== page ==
Children conform to the behavior of peers; other great apes stick with what they know.

Published

Journal Article

All primates learn things from conspecifics socially, but it is not clear whether they conform to the behavior of these conspecifics--if conformity is defined as overriding individually acquired behavioral tendencies in order to copy peers' behavior. In the current study, chimpanzees, orangutans, and 2-year-old human children individually acquired a problem-solving strategy. They then watched several conspecific peers demonstrate an alternative strategy. The children switched to this new, socially demonstrated strategy in roughly half of all instances, whereas the other two great-ape species almost never adjusted their behavior to the majority's. In a follow-up study, children switched much more when the peer demonstrators were still present than when they were absent, which suggests that their conformity arose at least in part from social motivations. These results demonstrate an important difference between the social learning of humans and great apes, a difference that might help to account for differences in human and nonhuman cultures.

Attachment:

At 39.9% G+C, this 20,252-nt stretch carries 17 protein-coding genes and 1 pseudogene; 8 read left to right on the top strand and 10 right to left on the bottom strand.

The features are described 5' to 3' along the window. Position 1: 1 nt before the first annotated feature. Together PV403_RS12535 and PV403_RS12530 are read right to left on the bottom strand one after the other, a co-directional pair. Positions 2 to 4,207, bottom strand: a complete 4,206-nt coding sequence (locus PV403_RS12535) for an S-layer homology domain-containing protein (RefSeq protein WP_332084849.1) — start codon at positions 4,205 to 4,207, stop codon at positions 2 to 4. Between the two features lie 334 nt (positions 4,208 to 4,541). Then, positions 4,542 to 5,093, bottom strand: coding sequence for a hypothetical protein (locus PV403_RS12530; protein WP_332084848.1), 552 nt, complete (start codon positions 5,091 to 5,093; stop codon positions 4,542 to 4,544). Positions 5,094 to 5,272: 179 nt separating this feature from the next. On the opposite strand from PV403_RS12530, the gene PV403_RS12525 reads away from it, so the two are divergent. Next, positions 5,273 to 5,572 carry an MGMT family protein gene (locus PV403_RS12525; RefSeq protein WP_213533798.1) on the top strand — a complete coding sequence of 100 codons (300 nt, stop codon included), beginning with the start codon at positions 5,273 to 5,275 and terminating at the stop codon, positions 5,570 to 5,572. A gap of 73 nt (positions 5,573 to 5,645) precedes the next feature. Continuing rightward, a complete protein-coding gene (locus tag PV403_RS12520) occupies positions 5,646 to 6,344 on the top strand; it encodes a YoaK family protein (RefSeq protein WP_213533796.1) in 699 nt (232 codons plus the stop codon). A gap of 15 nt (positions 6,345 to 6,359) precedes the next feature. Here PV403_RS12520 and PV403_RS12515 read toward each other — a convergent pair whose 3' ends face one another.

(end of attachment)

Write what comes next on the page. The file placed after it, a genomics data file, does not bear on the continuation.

Full Text

Duke Authors

Cited Authors

  • Haun, DBM; Rekers, Y; Tomasello, M

Published Date

  • December 2014

Published In

Volume / Issue

  • 25 / 12

Start / End Page

  • 2160 - 2167

PubMed ID

  • 25355648

Pubmed Central ID

  • 25355648

Electronic International Standard Serial Number (EISSN)

  • 1467-9280

International Standard Serial Number (ISSN)

  • 0956-7976

Digital Object Identifier (DOI)

  • 10.1177/0956797614553235

Language

  • eng